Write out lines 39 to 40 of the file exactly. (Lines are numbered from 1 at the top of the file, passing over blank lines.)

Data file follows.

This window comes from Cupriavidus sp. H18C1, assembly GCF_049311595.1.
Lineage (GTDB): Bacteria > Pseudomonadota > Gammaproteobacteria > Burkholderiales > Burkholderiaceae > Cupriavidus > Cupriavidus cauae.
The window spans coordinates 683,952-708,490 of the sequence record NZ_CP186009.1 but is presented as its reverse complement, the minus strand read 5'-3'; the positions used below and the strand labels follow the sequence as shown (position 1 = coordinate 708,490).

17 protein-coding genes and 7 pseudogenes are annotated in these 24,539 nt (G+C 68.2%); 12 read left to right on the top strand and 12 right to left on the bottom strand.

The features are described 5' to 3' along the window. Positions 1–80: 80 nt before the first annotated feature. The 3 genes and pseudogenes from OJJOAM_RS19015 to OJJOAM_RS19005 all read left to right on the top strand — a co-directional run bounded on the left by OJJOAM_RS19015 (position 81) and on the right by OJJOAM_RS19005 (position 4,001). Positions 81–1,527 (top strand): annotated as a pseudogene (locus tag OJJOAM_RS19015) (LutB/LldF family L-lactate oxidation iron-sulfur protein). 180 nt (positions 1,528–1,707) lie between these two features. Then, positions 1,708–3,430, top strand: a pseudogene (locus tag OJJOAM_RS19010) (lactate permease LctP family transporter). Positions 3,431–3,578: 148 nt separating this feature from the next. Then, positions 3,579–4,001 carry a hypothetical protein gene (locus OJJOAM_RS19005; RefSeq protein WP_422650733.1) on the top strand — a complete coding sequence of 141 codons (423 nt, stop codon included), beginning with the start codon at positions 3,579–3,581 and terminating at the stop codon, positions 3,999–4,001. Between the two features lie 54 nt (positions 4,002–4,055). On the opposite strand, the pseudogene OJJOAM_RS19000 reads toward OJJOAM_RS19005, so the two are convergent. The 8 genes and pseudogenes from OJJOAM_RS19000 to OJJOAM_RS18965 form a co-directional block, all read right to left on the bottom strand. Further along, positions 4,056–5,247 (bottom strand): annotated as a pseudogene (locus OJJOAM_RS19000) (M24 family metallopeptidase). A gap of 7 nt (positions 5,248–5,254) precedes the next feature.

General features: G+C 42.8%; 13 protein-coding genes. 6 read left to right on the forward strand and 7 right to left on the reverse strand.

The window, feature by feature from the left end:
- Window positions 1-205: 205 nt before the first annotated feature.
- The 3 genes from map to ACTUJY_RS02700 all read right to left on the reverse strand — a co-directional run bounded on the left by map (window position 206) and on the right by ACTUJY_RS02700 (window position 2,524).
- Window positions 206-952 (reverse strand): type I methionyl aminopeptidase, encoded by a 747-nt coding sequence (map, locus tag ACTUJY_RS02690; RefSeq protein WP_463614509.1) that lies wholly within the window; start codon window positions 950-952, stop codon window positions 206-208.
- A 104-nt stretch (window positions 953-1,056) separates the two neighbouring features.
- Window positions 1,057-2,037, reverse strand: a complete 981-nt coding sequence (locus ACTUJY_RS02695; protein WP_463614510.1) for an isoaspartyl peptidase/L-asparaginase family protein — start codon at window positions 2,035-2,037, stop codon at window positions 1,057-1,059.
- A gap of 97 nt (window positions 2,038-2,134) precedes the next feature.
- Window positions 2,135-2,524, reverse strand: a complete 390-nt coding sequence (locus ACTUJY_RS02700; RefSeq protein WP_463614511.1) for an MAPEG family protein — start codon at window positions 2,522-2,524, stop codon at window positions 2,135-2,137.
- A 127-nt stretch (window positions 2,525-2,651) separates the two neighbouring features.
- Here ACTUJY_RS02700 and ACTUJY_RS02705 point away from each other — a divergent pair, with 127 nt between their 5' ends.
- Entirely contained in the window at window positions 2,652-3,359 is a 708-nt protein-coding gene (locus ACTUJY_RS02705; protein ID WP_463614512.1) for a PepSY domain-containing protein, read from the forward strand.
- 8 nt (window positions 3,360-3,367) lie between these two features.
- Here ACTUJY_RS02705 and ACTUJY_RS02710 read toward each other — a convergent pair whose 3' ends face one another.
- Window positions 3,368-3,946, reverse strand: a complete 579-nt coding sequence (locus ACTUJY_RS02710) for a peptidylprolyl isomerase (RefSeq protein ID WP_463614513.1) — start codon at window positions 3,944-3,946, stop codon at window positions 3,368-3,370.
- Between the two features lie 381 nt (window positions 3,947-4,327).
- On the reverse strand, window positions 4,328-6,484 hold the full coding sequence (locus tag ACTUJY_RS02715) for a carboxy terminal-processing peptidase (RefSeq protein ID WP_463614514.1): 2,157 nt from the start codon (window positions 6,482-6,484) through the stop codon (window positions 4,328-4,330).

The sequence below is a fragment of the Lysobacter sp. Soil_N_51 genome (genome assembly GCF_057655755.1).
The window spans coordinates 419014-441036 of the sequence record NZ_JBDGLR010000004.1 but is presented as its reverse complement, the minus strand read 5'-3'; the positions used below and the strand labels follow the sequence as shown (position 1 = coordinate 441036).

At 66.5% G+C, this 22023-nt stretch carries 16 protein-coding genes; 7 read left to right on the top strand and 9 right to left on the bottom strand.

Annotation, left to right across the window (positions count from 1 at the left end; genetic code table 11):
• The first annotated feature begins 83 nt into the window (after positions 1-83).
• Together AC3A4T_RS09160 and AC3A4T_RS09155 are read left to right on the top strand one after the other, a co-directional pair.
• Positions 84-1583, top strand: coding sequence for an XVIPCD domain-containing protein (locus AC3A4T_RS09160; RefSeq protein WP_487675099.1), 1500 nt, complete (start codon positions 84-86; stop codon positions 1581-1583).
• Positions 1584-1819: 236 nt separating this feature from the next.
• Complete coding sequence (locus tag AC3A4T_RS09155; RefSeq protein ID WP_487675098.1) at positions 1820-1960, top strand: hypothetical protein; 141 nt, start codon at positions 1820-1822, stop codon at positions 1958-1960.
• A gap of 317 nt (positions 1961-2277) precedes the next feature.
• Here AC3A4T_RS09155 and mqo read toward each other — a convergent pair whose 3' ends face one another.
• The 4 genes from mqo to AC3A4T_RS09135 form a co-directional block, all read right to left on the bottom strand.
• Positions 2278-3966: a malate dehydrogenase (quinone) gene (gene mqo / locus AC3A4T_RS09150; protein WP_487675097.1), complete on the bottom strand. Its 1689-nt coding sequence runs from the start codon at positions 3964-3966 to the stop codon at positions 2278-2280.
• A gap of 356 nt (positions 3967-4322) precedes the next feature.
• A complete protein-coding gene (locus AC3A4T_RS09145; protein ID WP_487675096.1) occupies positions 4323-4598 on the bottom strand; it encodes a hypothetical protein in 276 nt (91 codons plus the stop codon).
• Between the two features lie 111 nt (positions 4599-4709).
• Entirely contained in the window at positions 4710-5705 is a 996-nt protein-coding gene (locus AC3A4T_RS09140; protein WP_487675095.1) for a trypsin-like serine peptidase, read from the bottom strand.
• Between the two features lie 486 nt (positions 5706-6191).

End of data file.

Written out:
• Entirely contained in the window at positions 4710-5705 is a 996-nt protein-coding gene (locus AC3A4T_RS09140; protein WP_487675095.1) for a trypsin-like serine peptidase, read from the bottom strand.
• Between the two features lie 486 nt (positions 5706-6191).